About Game Jams

About Game Jams

iThrive hosts idea jams, paper prototype jams and 48-hour digital game jams at universities, organizations, and regional game festivals, with the goal of bringing together professional developers, game design students and high school teens to build games together...

Making a Game in One Hour: The Power of Our Choices

Making a Game in One Hour: The Power of Our Choices

Editor’s note: At iThrive Games, we're always curious about how video games—playing them and making them—can support personal growth and transformation, especially for teens and young adults just venturing out on their life's path. Here, guest author Belinda Zoller,...

Games for Personal Growth: A Design Process

Games for Personal Growth: A Design Process

“When I think of my friends saying they want to ‘grow and change’ from the media they consume, I know they would find games designed around developing their strengths to be rewarding.” - Brie Code Editor’s note: We were lucky to have Brie Code at our February 2017...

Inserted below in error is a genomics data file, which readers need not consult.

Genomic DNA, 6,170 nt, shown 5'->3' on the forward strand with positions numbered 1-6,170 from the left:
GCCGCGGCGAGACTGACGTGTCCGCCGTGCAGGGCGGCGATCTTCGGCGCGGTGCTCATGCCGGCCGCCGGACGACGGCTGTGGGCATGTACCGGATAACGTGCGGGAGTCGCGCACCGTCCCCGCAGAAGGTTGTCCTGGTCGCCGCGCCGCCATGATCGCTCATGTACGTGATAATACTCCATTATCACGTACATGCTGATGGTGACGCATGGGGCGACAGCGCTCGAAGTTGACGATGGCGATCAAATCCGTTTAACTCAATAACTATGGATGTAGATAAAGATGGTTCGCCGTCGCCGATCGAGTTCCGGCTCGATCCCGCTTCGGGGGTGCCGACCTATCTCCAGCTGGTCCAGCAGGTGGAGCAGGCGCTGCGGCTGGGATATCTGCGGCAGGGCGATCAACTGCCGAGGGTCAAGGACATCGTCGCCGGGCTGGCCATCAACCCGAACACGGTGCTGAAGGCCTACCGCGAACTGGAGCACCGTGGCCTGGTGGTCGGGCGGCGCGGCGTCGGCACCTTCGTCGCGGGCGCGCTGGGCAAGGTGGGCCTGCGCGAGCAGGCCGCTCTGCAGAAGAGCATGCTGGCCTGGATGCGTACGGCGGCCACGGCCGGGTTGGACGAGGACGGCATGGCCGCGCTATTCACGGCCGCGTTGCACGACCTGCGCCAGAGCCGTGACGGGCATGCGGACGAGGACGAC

Brie Code: Cultivating "Tru Luv" for Video Games

Brie Code: Cultivating "Tru Luv" for Video Games

“Most people who follow me seem to be playing video games more for what they wish they were than what they are. We all tend to agree that games as a medium has so much, so much potential and that we are just beginning to explore what that potential is.” - Brie Code...